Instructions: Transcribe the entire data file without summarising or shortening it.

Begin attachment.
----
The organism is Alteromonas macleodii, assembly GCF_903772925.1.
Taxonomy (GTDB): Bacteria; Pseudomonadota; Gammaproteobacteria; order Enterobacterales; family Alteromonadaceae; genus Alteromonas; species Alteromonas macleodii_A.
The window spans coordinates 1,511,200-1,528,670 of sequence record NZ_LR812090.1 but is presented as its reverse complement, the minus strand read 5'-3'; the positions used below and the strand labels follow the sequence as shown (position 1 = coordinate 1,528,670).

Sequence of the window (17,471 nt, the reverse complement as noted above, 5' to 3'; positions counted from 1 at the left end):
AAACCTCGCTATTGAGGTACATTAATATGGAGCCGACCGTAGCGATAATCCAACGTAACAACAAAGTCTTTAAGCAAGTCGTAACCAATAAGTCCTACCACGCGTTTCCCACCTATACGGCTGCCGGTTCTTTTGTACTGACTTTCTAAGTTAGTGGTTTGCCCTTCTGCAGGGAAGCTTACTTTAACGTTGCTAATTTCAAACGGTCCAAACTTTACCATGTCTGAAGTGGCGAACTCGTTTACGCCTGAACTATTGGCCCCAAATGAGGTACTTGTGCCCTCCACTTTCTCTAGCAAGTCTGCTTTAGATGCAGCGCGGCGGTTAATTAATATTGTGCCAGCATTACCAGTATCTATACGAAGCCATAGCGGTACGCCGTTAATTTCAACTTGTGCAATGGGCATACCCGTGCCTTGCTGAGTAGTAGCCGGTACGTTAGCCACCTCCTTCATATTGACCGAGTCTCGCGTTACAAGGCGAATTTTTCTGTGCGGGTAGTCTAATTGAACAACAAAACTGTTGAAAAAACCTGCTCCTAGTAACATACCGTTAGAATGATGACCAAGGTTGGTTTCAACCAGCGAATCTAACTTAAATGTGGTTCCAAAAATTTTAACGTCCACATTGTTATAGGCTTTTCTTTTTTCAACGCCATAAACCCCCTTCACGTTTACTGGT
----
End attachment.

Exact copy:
The organism is Alteromonas macleodii, assembly GCF_903772925.1.
Taxonomy (GTDB): Bacteria; Pseudomonadota; Gammaproteobacteria; order Enterobacterales; family Alteromonadaceae; genus Alteromonas; species Alteromonas macleodii_A.
The window spans coordinates 1,511,200-1,528,670 of sequence record NZ_LR812090.1 but is presented as its reverse complement, the minus strand read 5'-3'; the positions used below and the strand labels follow the sequence as shown (position 1 = coordinate 1,528,670).

Sequence of the window (17,471 nt, the reverse complement as noted above, 5' to 3'; positions counted from 1 at the left end):
AAACCTCGCTATTGAGGTACATTAATATGGAGCCGACCGTAGCGATAATCCAACGTAACAACAAAGTCTTTAAGCAAGTCGTAACCAATAAGTCCTACCACGCGTTTCCCACCTATACGGCTGCCGGTTCTTTTGTACTGACTTTCTAAGTTAGTGGTTTGCCCTTCTGCAGGGAAGCTTACTTTAACGTTGCTAATTTCAAACGGTCCAAACTTTACCATGTCTGAAGTGGCGAACTCGTTTACGCCTGAACTATTGGCCCCAAATGAGGTACTTGTGCCCTCCACTTTCTCTAGCAAGTCTGCTTTAGATGCAGCGCGGCGGTTAATTAATATTGTGCCAGCATTACCAGTATCTATACGAAGCCATAGCGGTACGCCGTTAATTTCAACTTGTGCAATGGGCATACCCGTGCCTTGCTGAGTAGTAGCCGGTACGTTAGCCACCTCCTTCATATTGACCGAGTCTCGCGTTACAAGGCGAATTTTTCTGTGCGGGTAGTCTAATTGAACAACAAAACTGTTGAAAAAACCTGCTCCTAGTAACATACCGTTAGAATGATGACCAAGGTTGGTTTCAACCAGCGAATCTAACTTAAATGTGGTTCCAAAAATTTTAACGTCCACATTGTTATAGGCTTTTCTTTTTTCAACGCCATAAACCCCCTTCACGTTTACTGGT